Warren Buffet and the fable of Aesop

by Manshu on May 19, 2008

in Articles

In his annual letter to shareholders for the year 2000, Buffet wrote that the principle for valuing an asset for financial gain was established by Aesop in 600 BC and it remains largely unchanged since then. The fable’s moral – a bird in hand is better than two in the bush.

You have to go through Buffet’s explanation several times before it starts making sense but once it does it hits you that the thing is absurdly simple and insightful.  

A bird in hand is the risk free rate of interest that you would get if you bought government securities. So the returns that you are expecting from your investments should be much more lucrative than the risk free rate of interest that you can earn. And to find out whether it is lucrative enough or not you have to look in the bush and answer these three questions:

  1. Are there any birds are in the bush?
  2. When will the birds emerge and how many would there be?

Put simply would the business ever generate positive cash flows?

When it does generate positive cash flows, would the discounted cash flows be greater than what has been spent in the initial years to be profitable and lucrative?

Buffet stresses upon the fact that ultimately it is the cash generation ability of a business that will decide its true worth. Other factors like P/E Multiple, book value, dividend yield etc. are at best just clues as to how much the business is worth.

I find this particularly interesting because I use P/E multiple quite a bit in deciding whether a stock is selling at a reasonable price or not. However the fallacy is quite obvious, a company which is struggling will have a comparatively lower p/e but that does not make it lucrative. On the other hand a company which has performed sturdily over the years and promises to do the same in the future would have a higher p/e but that doesn’t make it expensive either.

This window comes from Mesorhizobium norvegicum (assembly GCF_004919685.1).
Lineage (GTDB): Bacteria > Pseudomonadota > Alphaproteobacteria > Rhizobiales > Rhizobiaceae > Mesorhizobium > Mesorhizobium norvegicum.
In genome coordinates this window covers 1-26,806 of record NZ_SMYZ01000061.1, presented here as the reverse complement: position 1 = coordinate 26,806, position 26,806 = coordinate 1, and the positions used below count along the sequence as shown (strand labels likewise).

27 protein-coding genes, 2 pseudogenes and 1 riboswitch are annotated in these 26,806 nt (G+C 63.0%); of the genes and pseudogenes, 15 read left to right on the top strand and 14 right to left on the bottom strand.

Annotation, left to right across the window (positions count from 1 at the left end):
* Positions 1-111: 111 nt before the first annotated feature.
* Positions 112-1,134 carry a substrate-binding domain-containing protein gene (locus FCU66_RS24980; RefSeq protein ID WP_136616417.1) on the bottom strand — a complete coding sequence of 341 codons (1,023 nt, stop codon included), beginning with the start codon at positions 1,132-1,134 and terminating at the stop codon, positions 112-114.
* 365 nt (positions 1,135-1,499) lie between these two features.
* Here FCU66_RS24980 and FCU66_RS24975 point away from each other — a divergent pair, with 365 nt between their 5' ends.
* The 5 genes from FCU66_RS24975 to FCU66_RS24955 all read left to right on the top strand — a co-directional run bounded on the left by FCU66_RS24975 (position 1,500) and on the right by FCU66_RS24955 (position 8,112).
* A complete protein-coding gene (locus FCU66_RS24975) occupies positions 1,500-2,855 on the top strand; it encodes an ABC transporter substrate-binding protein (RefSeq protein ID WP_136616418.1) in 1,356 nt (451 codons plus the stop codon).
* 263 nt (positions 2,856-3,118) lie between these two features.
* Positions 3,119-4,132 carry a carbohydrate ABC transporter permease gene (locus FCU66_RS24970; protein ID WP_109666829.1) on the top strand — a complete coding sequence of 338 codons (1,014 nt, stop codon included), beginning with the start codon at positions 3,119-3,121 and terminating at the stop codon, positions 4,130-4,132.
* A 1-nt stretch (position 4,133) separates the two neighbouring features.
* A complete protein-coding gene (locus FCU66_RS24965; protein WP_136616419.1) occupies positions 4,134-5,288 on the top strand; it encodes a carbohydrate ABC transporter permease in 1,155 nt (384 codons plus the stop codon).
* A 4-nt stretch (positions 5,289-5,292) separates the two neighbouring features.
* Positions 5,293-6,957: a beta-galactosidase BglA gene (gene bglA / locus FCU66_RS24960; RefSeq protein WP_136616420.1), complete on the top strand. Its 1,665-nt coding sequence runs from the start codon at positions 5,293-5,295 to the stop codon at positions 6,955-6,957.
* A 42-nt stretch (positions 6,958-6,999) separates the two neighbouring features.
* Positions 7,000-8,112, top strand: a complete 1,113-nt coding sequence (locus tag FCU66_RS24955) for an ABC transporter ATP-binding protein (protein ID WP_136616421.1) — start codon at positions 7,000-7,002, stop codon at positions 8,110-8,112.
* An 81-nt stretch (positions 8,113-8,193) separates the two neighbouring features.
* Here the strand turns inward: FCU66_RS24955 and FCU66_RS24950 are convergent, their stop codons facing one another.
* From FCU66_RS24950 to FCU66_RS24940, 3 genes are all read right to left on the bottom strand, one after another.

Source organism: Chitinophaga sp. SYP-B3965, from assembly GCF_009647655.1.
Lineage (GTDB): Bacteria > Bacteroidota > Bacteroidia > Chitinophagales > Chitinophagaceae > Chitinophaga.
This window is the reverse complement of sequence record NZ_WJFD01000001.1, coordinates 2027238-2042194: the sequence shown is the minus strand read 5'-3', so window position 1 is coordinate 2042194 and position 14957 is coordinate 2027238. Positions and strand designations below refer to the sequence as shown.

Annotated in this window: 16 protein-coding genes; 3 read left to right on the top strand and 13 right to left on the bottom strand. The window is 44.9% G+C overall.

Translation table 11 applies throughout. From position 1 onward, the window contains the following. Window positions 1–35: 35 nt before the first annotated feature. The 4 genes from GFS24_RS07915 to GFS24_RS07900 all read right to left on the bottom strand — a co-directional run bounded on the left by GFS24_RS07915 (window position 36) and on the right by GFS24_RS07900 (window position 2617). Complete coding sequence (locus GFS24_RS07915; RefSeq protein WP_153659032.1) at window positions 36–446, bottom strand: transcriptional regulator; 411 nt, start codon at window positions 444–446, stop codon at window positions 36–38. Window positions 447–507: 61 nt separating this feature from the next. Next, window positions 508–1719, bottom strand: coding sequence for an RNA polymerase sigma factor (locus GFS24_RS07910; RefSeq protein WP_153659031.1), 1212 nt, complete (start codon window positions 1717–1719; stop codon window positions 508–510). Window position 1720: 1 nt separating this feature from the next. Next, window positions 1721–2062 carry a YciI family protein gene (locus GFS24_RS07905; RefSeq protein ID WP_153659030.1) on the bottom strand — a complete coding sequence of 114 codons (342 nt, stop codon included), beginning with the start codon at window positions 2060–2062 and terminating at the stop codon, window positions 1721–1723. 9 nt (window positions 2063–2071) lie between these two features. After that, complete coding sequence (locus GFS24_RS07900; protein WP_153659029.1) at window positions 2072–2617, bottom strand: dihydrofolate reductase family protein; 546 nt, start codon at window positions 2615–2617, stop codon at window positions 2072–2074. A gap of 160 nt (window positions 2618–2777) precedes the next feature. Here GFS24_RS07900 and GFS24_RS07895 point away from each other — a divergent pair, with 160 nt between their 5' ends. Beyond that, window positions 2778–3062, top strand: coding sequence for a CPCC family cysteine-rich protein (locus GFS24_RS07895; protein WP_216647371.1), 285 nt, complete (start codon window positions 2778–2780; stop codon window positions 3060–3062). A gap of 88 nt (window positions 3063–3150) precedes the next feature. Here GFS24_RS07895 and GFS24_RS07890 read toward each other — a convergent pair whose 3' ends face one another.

Projecting cash flows for a business isn’t an easy thing to do however it is not a very difficult thing to do either. What an investor needs according to Buffet is a general understanding of business economics and a sense of independent thinking which can help the investor to reach a ‘well founded positive conclusion’.

The projected cash flows should be a range rather than a fixed number so that you get an estimate of the most pessimistic view to the most optimistic. This would help in ironing out any errors in forecasts that may have been made. In industries where technology changes rapidly or in the case of new businesses even getting a range of estimates become difficult and hence Buffet’s advise of investing in businesses that an investor understands.

The concepts that Buffet discusses are quite simple and insightful and though it takes some time to digest and go through them, the simplicity and thoughtfulness really makes sense in the end.

Manshu Verma

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